Train signals The city has received an original railroad car from British Mandate days that will be on display at the renovated Old Train Station in Baka, due to open in the spring. The car, which weighs 35 tons, is 20 meters long and holds 112 seats (on old wooden benches), is back from the Israeli Railway Museum in Haifa.
The cost of the whole project – renovating the coach and moving it from Haifa to Jerusalem – was no less than NIS 700,000, a grant from the developer of the whole project, Avi Mordokh.
The car itself has an impressive pedigree – made in the UK by the Birmingham Railway Carriage & Wagon Co. for the British Mandate’s Palestine Railways in 1921-22, it will now become one of the attractions at the old train compound. Mind the gap!
Take a Universititrip Feeling an urgent need to get away from your desk at school and see what’s outside? The Rothschild Ambassadors Foundation has a suggestion: Take the Universititrip and check what other academic institutions have to offer by way of graduate programs.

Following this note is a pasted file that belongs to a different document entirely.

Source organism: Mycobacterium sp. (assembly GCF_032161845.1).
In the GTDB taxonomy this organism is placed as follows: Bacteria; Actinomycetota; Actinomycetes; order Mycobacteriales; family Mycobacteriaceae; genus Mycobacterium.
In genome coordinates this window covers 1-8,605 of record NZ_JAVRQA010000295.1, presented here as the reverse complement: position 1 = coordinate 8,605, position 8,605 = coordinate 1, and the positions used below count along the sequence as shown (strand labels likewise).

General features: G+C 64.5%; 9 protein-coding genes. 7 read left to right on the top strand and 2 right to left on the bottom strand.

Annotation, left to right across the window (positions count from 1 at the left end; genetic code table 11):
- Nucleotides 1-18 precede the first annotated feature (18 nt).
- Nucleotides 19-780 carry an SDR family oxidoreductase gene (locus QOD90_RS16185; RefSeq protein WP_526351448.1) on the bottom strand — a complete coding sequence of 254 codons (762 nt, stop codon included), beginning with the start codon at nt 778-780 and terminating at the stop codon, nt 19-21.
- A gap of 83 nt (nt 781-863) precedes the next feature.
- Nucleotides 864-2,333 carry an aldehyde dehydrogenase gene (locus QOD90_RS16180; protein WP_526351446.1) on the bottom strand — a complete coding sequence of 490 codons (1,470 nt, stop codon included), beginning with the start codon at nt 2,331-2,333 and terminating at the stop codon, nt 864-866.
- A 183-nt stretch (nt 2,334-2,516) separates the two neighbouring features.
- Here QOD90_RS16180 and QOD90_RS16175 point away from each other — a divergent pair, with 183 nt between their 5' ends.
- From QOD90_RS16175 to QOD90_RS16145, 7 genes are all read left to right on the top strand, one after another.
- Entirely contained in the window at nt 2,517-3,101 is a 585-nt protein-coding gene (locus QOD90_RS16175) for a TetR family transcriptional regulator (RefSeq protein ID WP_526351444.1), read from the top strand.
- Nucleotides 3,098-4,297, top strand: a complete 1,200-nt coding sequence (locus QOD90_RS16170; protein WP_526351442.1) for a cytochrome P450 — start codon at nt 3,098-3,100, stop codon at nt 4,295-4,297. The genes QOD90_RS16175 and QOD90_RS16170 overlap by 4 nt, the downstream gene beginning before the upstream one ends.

Bachelor’s degree students tend not to get too much information about what is available in terms of further education, the people at the foundation have discovered. The Universititrip, as its name indicates, takes students to meet representatives and hear more about what kind of further studies are available, and where – including the requirements for all the institutions and how to prepare for them. The first of these trips sets out next Thursday for academic institutions in the Tel Aviv region, soon to be followed by other groups and schools.
The foundation aims to help students become society’s next leaders, through higher education and awareness of the country’s needs.
A musical package from home A gala concert to benefit lone combat soldiers and provide care for the severely wounded will take place at the Henry Crown Auditorium of the Jerusalem Theater on January 17 at 8 p.m.
“Attendance at the concert for A Package from Home will be an expression of support, love and esteem for our soldiers and will enable us to continue to send packages to the lone soldiers [soldiers without family in Israel] and provide respite care for the wounded,” say organizers Anita Kamien (pianist and conductor) and her husband, pianist Roger Kamien, who will be performing with the Jerusalem Symphony Orchestra.